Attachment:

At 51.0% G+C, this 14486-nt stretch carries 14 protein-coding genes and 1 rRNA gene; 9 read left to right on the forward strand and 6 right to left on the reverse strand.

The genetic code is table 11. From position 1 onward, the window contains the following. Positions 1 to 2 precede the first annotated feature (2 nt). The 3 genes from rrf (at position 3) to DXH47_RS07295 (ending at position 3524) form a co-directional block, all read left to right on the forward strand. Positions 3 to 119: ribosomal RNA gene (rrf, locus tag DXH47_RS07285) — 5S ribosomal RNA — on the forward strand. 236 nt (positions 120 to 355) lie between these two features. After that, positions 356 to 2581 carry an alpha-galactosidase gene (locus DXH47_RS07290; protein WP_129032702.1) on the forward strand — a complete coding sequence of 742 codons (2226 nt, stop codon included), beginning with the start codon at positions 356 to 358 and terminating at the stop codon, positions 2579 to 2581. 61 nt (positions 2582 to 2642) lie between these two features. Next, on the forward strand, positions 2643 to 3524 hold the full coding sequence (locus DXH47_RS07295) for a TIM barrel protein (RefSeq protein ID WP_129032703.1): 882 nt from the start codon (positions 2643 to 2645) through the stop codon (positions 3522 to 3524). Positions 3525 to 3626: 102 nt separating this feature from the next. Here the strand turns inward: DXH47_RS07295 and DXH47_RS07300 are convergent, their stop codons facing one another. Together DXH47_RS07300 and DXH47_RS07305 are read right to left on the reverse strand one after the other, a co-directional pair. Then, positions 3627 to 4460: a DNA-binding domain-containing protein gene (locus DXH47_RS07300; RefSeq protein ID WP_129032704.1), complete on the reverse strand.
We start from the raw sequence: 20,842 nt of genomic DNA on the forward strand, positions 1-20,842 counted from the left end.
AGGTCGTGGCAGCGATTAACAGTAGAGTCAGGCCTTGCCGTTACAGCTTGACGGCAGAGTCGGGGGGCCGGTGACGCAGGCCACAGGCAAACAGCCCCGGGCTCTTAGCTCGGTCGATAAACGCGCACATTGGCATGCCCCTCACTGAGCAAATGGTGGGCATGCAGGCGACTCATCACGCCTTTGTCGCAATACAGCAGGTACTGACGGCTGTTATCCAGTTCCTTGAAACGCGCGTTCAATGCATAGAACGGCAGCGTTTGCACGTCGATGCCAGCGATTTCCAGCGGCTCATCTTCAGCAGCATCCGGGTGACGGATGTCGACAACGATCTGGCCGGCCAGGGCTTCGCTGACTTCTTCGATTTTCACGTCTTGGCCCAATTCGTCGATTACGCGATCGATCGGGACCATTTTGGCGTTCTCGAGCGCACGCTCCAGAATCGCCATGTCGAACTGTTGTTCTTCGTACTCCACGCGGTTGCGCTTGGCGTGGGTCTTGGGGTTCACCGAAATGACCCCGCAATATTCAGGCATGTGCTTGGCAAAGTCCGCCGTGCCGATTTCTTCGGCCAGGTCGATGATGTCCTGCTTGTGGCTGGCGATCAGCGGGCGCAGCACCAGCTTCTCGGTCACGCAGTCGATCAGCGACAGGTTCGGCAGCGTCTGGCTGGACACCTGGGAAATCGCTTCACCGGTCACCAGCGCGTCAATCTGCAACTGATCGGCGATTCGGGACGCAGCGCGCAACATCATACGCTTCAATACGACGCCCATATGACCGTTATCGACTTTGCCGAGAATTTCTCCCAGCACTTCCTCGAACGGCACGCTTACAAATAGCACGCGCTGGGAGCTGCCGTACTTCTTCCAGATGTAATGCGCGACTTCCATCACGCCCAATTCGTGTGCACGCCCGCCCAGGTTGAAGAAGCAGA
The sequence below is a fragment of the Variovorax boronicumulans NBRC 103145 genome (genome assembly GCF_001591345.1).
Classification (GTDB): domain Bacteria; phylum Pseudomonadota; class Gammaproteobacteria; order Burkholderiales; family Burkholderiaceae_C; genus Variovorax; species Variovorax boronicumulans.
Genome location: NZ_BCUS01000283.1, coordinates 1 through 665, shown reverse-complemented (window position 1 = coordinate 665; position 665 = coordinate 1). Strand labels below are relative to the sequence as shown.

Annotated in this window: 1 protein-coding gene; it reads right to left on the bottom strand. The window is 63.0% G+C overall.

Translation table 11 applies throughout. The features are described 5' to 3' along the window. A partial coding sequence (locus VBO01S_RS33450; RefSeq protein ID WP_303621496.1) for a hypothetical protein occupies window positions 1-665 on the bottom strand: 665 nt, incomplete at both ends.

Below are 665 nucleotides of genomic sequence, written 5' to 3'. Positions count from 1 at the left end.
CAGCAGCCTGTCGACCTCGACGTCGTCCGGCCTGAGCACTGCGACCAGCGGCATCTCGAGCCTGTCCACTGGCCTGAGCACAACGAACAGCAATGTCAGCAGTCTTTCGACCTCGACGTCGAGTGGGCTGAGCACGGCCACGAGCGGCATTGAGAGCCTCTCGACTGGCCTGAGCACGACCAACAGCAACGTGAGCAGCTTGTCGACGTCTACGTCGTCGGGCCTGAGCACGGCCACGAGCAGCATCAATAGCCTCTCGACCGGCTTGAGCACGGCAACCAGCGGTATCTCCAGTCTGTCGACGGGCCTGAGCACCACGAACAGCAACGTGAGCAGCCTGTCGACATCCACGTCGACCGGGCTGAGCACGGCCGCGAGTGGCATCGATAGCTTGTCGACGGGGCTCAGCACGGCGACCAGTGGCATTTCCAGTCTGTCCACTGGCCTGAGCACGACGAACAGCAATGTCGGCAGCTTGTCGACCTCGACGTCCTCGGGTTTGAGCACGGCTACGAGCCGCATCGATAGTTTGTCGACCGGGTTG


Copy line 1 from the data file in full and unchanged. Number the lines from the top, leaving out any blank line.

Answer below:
At 51.0% G+C, this 14486-nt stretch carries 14 protein-coding genes and 1 rRNA gene; 9 read left to right on the forward strand and 6 right to left on the reverse strand.